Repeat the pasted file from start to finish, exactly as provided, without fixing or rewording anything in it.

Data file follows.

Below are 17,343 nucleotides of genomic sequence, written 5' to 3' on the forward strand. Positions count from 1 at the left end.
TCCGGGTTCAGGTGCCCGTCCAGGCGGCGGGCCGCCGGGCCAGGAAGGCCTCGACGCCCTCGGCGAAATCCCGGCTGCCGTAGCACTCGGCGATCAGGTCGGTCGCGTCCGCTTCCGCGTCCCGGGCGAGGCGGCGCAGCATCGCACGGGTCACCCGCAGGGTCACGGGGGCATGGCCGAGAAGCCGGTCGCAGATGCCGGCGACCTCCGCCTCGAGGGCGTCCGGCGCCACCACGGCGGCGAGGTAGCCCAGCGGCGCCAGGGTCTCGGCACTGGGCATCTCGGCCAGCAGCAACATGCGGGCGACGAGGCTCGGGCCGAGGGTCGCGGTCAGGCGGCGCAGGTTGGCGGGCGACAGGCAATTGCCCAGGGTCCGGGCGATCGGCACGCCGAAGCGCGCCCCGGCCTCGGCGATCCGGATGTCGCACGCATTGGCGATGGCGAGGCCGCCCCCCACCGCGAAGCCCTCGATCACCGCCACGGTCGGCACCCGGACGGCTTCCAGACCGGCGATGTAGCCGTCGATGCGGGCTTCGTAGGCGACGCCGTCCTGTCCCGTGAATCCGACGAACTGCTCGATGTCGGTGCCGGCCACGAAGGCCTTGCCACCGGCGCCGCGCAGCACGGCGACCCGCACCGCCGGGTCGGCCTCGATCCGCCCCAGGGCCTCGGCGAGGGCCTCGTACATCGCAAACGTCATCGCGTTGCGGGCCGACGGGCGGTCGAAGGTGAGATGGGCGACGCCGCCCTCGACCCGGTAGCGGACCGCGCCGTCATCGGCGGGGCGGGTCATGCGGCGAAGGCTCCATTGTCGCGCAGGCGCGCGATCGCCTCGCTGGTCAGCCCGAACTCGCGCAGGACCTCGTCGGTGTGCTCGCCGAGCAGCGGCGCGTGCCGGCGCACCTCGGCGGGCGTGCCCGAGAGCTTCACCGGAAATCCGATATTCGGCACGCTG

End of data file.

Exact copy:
Below are 17,343 nucleotides of genomic sequence, written 5' to 3' on the forward strand. Positions count from 1 at the left end.
TCCGGGTTCAGGTGCCCGTCCAGGCGGCGGGCCGCCGGGCCAGGAAGGCCTCGACGCCCTCGGCGAAATCCCGGCTGCCGTAGCACTCGGCGATCAGGTCGGTCGCGTCCGCTTCCGCGTCCCGGGCGAGGCGGCGCAGCATCGCACGGGTCACCCGCAGGGTCACGGGGGCATGGCCGAGAAGCCGGTCGCAGATGCCGGCGACCTCCGCCTCGAGGGCGTCCGGCGCCACCACGGCGGCGAGGTAGCCCAGCGGCGCCAGGGTCTCGGCACTGGGCATCTCGGCCAGCAGCAACATGCGGGCGACGAGGCTCGGGCCGAGGGTCGCGGTCAGGCGGCGCAGGTTGGCGGGCGACAGGCAATTGCCCAGGGTCCGGGCGATCGGCACGCCGAAGCGCGCCCCGGCCTCGGCGATCCGGATGTCGCACGCATTGGCGATGGCGAGGCCGCCCCCCACCGCGAAGCCCTCGATCACCGCCACGGTCGGCACCCGGACGGCTTCCAGACCGGCGATGTAGCCGTCGATGCGGGCTTCGTAGGCGACGCCGTCCTGTCCCGTGAATCCGACGAACTGCTCGATGTCGGTGCCGGCCACGAAGGCCTTGCCACCGGCGCCGCGCAGCACGGCGACCCGCACCGCCGGGTCGGCCTCGATCCGCCCCAGGGCCTCGGCGAGGGCCTCGTACATCGCAAACGTCATCGCGTTGCGGGCCGACGGGCGGTCGAAGGTGAGATGGGCGACGCCGCCCTCGACCCGGTAGCGGACCGCGCCGTCATCGGCGGGGCGGGTCATGCGGCGAAGGCTCCATTGTCGCGCAGGCGCGCGATCGCCTCGCTGGTCAGCCCGAACTCGCGCAGGACCTCGTCGGTGTGCTCGCCGAGCAGCGGCGCGTGCCGGCGCACCTCGGCGGGCGTGCCCGAGAGCTTCACCGGAAATCCGATATTCGGCACGCTG